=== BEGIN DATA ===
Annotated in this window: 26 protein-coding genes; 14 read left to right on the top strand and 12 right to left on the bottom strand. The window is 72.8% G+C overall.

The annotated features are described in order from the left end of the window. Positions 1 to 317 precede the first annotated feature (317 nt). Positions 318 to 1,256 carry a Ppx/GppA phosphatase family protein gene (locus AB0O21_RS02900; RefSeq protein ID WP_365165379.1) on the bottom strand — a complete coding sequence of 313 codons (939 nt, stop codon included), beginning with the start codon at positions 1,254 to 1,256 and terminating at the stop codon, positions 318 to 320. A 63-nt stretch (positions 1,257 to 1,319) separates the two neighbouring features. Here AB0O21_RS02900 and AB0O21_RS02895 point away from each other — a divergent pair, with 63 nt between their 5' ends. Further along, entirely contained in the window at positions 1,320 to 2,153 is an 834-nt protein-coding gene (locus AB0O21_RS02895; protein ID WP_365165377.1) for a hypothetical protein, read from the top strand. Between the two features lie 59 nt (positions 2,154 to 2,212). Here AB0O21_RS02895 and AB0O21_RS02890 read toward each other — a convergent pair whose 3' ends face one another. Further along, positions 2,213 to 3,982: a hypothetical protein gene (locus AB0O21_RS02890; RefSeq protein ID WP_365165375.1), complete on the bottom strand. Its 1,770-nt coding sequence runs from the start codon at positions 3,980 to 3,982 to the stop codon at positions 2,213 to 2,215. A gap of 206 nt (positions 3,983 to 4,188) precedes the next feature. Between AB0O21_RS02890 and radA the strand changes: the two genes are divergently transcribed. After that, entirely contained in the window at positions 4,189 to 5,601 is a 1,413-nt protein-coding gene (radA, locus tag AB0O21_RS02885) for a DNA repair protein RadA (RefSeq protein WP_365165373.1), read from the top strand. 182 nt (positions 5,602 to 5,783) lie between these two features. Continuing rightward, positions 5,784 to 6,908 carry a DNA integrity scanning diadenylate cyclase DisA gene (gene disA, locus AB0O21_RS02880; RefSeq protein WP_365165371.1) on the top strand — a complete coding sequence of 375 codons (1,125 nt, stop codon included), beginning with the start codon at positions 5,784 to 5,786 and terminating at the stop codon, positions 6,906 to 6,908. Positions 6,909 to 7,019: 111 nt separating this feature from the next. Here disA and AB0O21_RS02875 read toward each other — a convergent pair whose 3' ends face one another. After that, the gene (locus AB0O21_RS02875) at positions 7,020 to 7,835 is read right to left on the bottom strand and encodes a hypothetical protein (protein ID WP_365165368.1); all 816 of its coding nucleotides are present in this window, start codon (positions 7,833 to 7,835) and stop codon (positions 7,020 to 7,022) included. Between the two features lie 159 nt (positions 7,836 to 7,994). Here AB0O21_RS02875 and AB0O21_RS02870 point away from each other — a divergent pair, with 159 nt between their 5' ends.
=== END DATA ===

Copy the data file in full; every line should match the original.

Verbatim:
Annotated in this window: 26 protein-coding genes; 14 read left to right on the top strand and 12 right to left on the bottom strand. The window is 72.8% G+C overall.

The annotated features are described in order from the left end of the window. Positions 1 to 317 precede the first annotated feature (317 nt). Positions 318 to 1,256 carry a Ppx/GppA phosphatase family protein gene (locus AB0O21_RS02900; RefSeq protein ID WP_365165379.1) on the bottom strand — a complete coding sequence of 313 codons (939 nt, stop codon included), beginning with the start codon at positions 1,254 to 1,256 and terminating at the stop codon, positions 318 to 320. A 63-nt stretch (positions 1,257 to 1,319) separates the two neighbouring features. Here AB0O21_RS02900 and AB0O21_RS02895 point away from each other — a divergent pair, with 63 nt between their 5' ends. Further along, entirely contained in the window at positions 1,320 to 2,153 is an 834-nt protein-coding gene (locus AB0O21_RS02895; protein ID WP_365165377.1) for a hypothetical protein, read from the top strand. Between the two features lie 59 nt (positions 2,154 to 2,212). Here AB0O21_RS02895 and AB0O21_RS02890 read toward each other — a convergent pair whose 3' ends face one another. Further along, positions 2,213 to 3,982: a hypothetical protein gene (locus AB0O21_RS02890; RefSeq protein ID WP_365165375.1), complete on the bottom strand. Its 1,770-nt coding sequence runs from the start codon at positions 3,980 to 3,982 to the stop codon at positions 2,213 to 2,215. A gap of 206 nt (positions 3,983 to 4,188) precedes the next feature. Between AB0O21_RS02890 and radA the strand changes: the two genes are divergently transcribed. After that, entirely contained in the window at positions 4,189 to 5,601 is a 1,413-nt protein-coding gene (radA, locus tag AB0O21_RS02885) for a DNA repair protein RadA (RefSeq protein WP_365165373.1), read from the top strand. 182 nt (positions 5,602 to 5,783) lie between these two features. Continuing rightward, positions 5,784 to 6,908 carry a DNA integrity scanning diadenylate cyclase DisA gene (gene disA, locus AB0O21_RS02880; RefSeq protein WP_365165371.1) on the top strand — a complete coding sequence of 375 codons (1,125 nt, stop codon included), beginning with the start codon at positions 5,784 to 5,786 and terminating at the stop codon, positions 6,906 to 6,908. Positions 6,909 to 7,019: 111 nt separating this feature from the next. Here disA and AB0O21_RS02875 read toward each other — a convergent pair whose 3' ends face one another. After that, the gene (locus AB0O21_RS02875) at positions 7,020 to 7,835 is read right to left on the bottom strand and encodes a hypothetical protein (protein ID WP_365165368.1); all 816 of its coding nucleotides are present in this window, start codon (positions 7,833 to 7,835) and stop codon (positions 7,020 to 7,022) included. Between the two features lie 159 nt (positions 7,836 to 7,994). Here AB0O21_RS02875 and AB0O21_RS02870 point away from each other — a divergent pair, with 159 nt between their 5' ends.